Olivia Cattabriga / Equinox Staff

Veronica Pamphile

Equinox Staff

Many people across the world partake in singing as a daily activity or hobby. Some sing for fun, while others sing competitively or professionally. Lots of people sing in the shower, or hum while doing chores.

Either way, singing is a significant part in most people’s lives. But have you ever wondered what really happens to your brain when you sing?

Many people say that they feel content when they sing, and there is actually a scientific reason for this. Upon singing, the brain releases chemical hormones called endorphins throughout the body.

Endorphins are most commonly known as the “happy chemicals,” that cause an analgesic effect in a person, and make them smarter, happier, and healthier.

“Singing makes me feel relaxed,” says Caroline Hentz, a Keene State College Sophomore. “I very much enjoy it. It feels like endorphins are just rushing through my body. I sing almost whenever I can.”

Some people even use singing as a coping mechanism. It’s comforting, and helps people get rid of any negative thoughts. “I can escape reality and kind of go into my own world,” says Alyssa Grosso, a KSC Freshmen.

“I can take whatever I’m feeling in that moment and portray it into the song I’m singing, even if it’s the opposite of what the song is saying.”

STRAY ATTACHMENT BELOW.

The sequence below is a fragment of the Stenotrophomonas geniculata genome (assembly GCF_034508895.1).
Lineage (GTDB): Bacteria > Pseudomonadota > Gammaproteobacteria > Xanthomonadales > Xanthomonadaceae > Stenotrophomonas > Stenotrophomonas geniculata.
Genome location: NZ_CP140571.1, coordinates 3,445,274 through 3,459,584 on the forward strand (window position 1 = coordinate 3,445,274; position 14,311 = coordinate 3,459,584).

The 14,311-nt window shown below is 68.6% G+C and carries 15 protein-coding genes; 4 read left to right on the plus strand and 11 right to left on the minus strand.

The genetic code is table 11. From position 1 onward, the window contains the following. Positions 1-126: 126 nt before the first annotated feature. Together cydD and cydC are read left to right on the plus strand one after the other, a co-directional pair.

Others feel the most like themselves when they sing; real, and genuine. Singing alone is great for your brain, but what is even better, is singing in a group with others.

According to “The Neuroscience of Singing,” by Cassandra Sheppard, when singing with others, the effects of endorphins are amplified.

“The most recent research suggests that group singing is the most exhilarating and transformative of all,” says Sheppard.

“The research suggests that creating music together evolved as a tool of social living. Groups and tribes sang and danced together to build loyalty, transmit vital information, and ward off enemies.”

While there are many benefits to singing, sometimes it can also be stressful or nerve-wracking for people, especially during something like an audition. “I feel self-conscious sometimes when I sing, but also, good because it’s fun. It’s kind of a juxtaposition for me.” Laughlin Hentz, a KSC Sophomore says.

During times of stress, especially when someone is dealing with anxiety and nervousness, the vocal cords will tighten, causing the voice to strain resulting in inaccurate pitches.

At this point, the brain is no longer sending endorphins throughout the body. Instead, the hormone cortisol is released to try and reduce stress and anxiety.

It is also very important to know how to deal with anxiety and stress during auditions, so as to prevent damage to the vocal cords.

Doing vocal exercises, and drinking tea before an audition can help reduce stress, and even anxiety, which will avert any harm to the voice.

Overall, singing is a good thing, that makes the brain happy, and protecting the voice during times that anxiety is high, is necessary for maintaining healthy vocal chords.

Whether you are a professional singer, or just like to sing for fun, continue to do it. It can only benefit you in the long run.

Veronica Pamphile can be contacted at vpamphile@kscequinox.com